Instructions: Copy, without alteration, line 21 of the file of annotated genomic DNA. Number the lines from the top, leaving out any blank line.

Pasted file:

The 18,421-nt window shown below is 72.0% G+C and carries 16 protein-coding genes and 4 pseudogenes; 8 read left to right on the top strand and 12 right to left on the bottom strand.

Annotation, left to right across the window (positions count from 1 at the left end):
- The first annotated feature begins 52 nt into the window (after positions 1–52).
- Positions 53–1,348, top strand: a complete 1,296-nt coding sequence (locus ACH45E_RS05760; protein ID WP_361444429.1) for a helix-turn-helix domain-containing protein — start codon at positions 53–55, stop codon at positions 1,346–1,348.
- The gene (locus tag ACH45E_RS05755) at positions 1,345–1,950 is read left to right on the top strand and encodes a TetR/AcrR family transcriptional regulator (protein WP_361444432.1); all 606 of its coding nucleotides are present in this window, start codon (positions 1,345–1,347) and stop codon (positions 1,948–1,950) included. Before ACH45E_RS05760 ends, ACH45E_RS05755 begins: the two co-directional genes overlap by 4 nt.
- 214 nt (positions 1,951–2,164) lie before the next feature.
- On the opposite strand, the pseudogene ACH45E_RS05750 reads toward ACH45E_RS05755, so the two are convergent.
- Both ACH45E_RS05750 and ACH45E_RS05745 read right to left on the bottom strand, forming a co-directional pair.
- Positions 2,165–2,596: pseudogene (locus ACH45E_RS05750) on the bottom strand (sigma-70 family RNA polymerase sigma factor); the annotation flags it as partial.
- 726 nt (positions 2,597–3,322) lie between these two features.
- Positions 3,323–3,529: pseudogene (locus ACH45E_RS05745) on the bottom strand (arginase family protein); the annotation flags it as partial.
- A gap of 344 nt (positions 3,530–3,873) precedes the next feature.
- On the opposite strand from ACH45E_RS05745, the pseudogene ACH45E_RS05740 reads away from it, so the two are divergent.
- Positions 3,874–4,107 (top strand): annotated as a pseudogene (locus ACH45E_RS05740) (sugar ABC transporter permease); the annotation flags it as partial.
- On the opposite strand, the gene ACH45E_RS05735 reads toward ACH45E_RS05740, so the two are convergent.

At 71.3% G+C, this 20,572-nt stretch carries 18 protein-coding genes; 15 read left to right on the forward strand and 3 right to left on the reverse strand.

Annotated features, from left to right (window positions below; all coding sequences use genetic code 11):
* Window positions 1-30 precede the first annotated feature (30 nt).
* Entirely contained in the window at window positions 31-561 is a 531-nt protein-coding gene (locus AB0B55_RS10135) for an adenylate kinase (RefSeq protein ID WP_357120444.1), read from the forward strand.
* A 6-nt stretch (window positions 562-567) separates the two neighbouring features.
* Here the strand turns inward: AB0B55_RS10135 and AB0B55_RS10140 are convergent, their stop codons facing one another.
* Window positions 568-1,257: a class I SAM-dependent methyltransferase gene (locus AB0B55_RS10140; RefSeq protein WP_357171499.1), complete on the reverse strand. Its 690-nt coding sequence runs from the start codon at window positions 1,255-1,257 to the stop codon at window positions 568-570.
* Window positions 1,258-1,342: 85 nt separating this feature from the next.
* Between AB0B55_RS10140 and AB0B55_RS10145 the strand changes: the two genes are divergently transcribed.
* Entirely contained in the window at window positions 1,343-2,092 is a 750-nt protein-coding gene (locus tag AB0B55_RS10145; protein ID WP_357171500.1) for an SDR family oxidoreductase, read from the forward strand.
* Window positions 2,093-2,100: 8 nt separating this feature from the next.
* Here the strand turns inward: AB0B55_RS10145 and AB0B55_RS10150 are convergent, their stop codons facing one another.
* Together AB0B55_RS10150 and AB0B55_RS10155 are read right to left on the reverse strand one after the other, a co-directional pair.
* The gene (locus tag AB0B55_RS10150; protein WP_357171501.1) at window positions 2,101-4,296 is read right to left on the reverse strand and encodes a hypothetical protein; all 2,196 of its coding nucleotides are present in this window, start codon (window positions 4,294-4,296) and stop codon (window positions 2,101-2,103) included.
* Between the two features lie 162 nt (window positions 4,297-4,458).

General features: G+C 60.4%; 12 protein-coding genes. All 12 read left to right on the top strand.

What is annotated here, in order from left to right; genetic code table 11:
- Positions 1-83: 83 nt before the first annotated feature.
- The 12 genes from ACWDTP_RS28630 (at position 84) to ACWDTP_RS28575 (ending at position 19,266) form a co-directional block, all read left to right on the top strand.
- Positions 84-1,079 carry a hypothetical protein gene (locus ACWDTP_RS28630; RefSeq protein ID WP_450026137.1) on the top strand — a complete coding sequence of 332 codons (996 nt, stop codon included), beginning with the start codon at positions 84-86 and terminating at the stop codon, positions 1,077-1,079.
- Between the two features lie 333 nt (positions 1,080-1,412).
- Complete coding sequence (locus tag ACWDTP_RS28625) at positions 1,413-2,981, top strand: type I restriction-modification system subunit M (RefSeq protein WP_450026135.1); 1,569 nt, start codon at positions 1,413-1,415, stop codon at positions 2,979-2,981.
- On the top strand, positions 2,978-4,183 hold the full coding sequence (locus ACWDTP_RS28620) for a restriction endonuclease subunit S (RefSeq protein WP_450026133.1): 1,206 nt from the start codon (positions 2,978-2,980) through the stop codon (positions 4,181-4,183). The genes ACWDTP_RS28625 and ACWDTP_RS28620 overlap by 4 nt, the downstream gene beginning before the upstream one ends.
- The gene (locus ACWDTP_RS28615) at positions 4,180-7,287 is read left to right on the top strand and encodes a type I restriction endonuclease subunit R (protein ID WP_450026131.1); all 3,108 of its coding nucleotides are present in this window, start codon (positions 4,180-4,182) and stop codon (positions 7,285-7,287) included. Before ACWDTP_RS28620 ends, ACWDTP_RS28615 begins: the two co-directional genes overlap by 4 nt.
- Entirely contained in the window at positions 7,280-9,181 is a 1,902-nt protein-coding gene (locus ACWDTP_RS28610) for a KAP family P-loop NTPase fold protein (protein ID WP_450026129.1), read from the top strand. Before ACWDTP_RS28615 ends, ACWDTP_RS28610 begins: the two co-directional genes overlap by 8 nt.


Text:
* Here the strand turns inward: AB0B55_RS10135 and AB0B55_RS10140 are convergent, their stop codons facing one another.